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In recent months, the State of Michigan has found several places where drinking water and fish are contaminated by a class of chemicals called PFAS, or poly and perfluoroalkyl substances.PFAS is a family of chemicals that can be found in all sorts of products. But what are the lingering effects of PFAS on our health and the environment?

U.S. Senate to consider bills to speed clean-up of PFAS contamination from military bases

Lester Graham
Michigan Radio

The U.S. Senate will be considering two bills to clean up PFAS (per- and polyfluoroalkyl substances) at military installations. The ‘Filthy Fifty Act’ prioritizes 50 military bases for remediation, including two in Michigan: the former Sawyer Air Force Base in Marquette County and the former Wurtsmith Air Force Base in Oscoda Township.

Residents in Oscoda have not been happy with the Department of Defense’s efforts to clean up PFAS there.

“What the government does with the money, are they going to put it in the right areas? I think that more needs to be done with the groundwater itself, as well as the lakes in the area,” said Catherine Larive who lives on VanEtten lakefront property across the street from Wurtsmith. The lake and homeowners’ wells were contaminated by PFAS.

Credit Lester Graham / Michigan Radio
Michigan Radio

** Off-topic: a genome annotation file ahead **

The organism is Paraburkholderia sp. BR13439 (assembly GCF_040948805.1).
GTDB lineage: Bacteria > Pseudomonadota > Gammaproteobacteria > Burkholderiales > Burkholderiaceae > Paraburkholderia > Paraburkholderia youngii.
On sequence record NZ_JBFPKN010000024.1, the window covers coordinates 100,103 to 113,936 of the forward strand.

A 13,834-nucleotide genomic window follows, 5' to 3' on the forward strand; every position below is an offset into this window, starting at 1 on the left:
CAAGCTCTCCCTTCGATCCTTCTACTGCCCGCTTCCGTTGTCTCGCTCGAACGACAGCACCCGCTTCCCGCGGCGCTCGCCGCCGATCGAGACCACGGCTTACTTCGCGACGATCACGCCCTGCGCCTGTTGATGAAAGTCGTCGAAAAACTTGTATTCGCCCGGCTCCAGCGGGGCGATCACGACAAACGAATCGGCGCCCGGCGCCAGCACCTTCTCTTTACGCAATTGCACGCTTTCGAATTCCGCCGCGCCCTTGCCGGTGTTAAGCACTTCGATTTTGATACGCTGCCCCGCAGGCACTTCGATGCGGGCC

Catherine Larive formerly served with a citizens group called the Restoration Advisory Board. She lives in a lake community contaminated by PFAS. (file photo)

The origin of the contamination was a fire supressant foam containing PFAS. The foam used often during training sessions over the years at the base.

She added that the legislation does give her some hope, but she’s still skeptical.

“I don’t know that the DOD (Department of Defense) will follow through. So, I’ll believe it when I see it. I believe the money could get diverted, though.”

A second bill titled the Clean Water for Military Families Act would require the military to check if there’s PFAS at other bases and to clean it up if there is. It authorizes a one-time $10 billion investment.

In Michigan, facilities such as the Battle Creek and Selfridge Air National Guard Bases and Camp Grayling would be included in the installations to be investigated.

Both of Michigan’s Senators, Debbie Stabenow and Gary Peters co-sponsored the bills.

“PFAS contamination is a threat to public health and Michigan families have waited long enough for help,” Stabenow said, adding, “These bills will bring faster relief by investing in clean up, setting deadlines, and requiring the Department of Defense to remediate contamination.”

Lester Graham reports for The Environment Report. He has reported on public policy, politics, and issues regarding race and gender inequity. He was previously with The Environment Report at Michigan Public from 1998-2010.
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